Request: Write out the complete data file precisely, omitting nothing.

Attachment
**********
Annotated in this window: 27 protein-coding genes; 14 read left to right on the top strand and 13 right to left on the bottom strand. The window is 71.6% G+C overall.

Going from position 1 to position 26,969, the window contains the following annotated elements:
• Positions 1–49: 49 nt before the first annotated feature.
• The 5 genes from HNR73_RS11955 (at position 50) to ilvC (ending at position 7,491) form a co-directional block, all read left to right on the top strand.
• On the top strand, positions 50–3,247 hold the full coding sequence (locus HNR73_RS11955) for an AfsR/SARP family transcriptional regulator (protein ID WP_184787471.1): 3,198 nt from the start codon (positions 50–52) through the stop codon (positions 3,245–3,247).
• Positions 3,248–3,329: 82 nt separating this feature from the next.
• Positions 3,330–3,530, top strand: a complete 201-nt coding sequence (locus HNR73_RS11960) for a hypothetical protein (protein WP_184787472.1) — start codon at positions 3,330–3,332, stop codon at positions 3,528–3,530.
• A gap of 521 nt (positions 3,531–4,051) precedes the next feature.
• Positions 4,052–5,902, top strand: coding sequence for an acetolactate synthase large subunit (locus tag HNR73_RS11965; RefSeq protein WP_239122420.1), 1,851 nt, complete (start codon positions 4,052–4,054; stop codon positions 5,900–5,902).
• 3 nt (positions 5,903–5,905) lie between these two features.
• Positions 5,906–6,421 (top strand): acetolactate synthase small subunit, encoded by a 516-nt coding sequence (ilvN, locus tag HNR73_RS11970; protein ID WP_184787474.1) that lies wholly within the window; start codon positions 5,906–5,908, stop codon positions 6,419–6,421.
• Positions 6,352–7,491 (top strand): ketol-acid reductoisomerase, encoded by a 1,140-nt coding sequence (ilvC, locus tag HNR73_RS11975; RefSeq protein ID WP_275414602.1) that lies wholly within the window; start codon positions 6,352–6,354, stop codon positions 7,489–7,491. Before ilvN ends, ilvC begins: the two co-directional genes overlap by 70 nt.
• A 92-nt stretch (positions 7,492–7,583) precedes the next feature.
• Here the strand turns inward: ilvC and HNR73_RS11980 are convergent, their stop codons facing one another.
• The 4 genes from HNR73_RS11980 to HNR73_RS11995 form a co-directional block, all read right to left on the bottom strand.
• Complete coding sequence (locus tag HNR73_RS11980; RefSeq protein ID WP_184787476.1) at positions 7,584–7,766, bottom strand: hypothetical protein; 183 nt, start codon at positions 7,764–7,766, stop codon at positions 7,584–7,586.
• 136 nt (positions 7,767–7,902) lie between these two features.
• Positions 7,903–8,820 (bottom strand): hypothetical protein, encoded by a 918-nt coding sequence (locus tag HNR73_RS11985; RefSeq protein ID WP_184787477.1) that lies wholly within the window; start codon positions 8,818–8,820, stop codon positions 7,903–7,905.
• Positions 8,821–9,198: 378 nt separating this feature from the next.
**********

Annotated in this window: 27 protein-coding genes; 14 read left to right on the top strand and 13 right to left on the bottom strand. The window is 71.6% G+C overall.

Going from position 1 to position 26,969, the window contains the following annotated elements:
• Positions 1–49: 49 nt before the first annotated feature.
• The 5 genes from HNR73_RS11955 (at position 50) to ilvC (ending at position 7,491) form a co-directional block, all read left to right on the top strand.
• On the top strand, positions 50–3,247 hold the full coding sequence (locus HNR73_RS11955) for an AfsR/SARP family transcriptional regulator (protein ID WP_184787471.1): 3,198 nt from the start codon (positions 50–52) through the stop codon (positions 3,245–3,247).
• Positions 3,248–3,329: 82 nt separating this feature from the next.
• Positions 3,330–3,530, top strand: a complete 201-nt coding sequence (locus HNR73_RS11960) for a hypothetical protein (protein WP_184787472.1) — start codon at positions 3,330–3,332, stop codon at positions 3,528–3,530.
• A gap of 521 nt (positions 3,531–4,051) precedes the next feature.
• Positions 4,052–5,902, top strand: coding sequence for an acetolactate synthase large subunit (locus tag HNR73_RS11965; RefSeq protein WP_239122420.1), 1,851 nt, complete (start codon positions 4,052–4,054; stop codon positions 5,900–5,902).
• 3 nt (positions 5,903–5,905) lie between these two features.
• Positions 5,906–6,421 (top strand): acetolactate synthase small subunit, encoded by a 516-nt coding sequence (ilvN, locus tag HNR73_RS11970; protein ID WP_184787474.1) that lies wholly within the window; start codon positions 5,906–5,908, stop codon positions 6,419–6,421.
• Positions 6,352–7,491 (top strand): ketol-acid reductoisomerase, encoded by a 1,140-nt coding sequence (ilvC, locus tag HNR73_RS11975; RefSeq protein ID WP_275414602.1) that lies wholly within the window; start codon positions 6,352–6,354, stop codon positions 7,489–7,491. Before ilvN ends, ilvC begins: the two co-directional genes overlap by 70 nt.
• A 92-nt stretch (positions 7,492–7,583) precedes the next feature.
• Here the strand turns inward: ilvC and HNR73_RS11980 are convergent, their stop codons facing one another.
• The 4 genes from HNR73_RS11980 to HNR73_RS11995 form a co-directional block, all read right to left on the bottom strand.
• Complete coding sequence (locus tag HNR73_RS11980; RefSeq protein ID WP_184787476.1) at positions 7,584–7,766, bottom strand: hypothetical protein; 183 nt, start codon at positions 7,764–7,766, stop codon at positions 7,584–7,586.
• 136 nt (positions 7,767–7,902) lie between these two features.
• Positions 7,903–8,820 (bottom strand): hypothetical protein, encoded by a 918-nt coding sequence (locus tag HNR73_RS11985; RefSeq protein ID WP_184787477.1) that lies wholly within the window; start codon positions 8,818–8,820, stop codon positions 7,903–7,905.
• Positions 8,821–9,198: 378 nt separating this feature from the next.